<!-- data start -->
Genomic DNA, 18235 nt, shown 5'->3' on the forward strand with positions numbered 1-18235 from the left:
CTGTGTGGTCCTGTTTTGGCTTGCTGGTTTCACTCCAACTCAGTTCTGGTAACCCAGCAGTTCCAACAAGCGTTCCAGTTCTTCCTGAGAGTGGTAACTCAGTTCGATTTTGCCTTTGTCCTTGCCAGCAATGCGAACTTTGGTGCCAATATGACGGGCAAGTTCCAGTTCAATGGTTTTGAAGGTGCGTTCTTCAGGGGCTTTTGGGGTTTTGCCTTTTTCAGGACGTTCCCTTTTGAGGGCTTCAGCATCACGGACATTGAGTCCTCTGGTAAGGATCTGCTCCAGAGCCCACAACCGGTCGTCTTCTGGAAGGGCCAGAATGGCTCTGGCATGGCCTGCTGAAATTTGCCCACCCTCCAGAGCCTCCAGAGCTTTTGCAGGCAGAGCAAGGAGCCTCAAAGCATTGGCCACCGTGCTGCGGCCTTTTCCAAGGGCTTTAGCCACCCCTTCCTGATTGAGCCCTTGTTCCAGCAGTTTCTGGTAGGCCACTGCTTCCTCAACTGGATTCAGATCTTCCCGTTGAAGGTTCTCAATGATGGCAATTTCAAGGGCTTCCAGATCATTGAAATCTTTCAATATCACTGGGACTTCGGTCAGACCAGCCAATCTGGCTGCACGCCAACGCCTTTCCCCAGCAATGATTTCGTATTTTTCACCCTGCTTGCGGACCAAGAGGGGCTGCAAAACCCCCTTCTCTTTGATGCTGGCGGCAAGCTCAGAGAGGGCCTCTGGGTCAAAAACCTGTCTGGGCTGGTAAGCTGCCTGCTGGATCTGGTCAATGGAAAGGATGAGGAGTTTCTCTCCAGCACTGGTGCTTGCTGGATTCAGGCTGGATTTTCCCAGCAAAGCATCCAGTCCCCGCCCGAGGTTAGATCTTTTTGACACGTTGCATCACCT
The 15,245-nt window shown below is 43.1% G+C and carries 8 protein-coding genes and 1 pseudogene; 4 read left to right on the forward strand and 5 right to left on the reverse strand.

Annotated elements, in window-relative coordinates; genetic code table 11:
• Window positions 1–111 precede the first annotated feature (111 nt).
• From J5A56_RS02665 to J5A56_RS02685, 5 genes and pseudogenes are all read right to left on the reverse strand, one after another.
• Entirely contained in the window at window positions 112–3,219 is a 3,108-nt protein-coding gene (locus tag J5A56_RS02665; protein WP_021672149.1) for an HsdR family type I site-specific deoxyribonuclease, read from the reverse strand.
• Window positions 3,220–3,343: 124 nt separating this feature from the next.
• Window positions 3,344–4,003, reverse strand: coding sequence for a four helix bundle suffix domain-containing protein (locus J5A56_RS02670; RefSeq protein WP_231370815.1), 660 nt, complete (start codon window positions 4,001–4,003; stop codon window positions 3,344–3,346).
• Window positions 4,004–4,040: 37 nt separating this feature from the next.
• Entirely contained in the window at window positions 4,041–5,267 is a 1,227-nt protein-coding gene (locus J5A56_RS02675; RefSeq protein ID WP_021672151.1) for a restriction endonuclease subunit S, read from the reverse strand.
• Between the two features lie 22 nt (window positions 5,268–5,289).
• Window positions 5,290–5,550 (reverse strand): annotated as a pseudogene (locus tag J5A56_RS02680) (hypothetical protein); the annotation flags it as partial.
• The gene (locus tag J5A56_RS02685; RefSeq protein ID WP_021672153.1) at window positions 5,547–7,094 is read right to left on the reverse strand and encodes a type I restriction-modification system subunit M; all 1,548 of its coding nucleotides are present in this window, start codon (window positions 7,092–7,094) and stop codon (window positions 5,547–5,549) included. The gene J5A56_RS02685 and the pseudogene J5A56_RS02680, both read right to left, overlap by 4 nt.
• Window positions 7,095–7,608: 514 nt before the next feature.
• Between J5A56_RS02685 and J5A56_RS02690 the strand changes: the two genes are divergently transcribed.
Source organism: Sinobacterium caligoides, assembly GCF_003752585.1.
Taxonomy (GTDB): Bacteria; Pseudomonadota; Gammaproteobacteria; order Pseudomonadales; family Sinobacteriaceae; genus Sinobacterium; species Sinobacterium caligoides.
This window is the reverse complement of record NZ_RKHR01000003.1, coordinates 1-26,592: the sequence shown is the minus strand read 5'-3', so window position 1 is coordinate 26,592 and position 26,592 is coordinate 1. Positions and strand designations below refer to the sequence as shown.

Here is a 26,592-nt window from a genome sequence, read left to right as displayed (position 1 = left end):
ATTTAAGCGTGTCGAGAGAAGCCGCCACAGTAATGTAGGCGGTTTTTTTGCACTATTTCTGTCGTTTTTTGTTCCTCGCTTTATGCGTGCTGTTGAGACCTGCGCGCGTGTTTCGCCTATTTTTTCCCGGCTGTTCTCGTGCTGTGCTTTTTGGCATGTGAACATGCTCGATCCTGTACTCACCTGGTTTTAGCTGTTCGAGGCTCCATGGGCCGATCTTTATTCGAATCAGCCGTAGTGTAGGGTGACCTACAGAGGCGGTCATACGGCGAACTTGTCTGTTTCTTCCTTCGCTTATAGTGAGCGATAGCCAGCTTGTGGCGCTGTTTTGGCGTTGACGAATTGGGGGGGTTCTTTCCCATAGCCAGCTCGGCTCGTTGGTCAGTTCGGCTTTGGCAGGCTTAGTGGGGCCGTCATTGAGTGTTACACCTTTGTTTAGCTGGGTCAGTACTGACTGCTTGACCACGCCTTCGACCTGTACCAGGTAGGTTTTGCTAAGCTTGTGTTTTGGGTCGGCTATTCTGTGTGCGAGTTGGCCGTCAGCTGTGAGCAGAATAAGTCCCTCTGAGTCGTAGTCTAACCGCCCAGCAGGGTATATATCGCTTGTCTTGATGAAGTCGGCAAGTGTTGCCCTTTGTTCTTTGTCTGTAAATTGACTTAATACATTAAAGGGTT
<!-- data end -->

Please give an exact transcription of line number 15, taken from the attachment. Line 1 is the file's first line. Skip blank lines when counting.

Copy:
• Window positions 7,095–7,608: 514 nt before the next feature.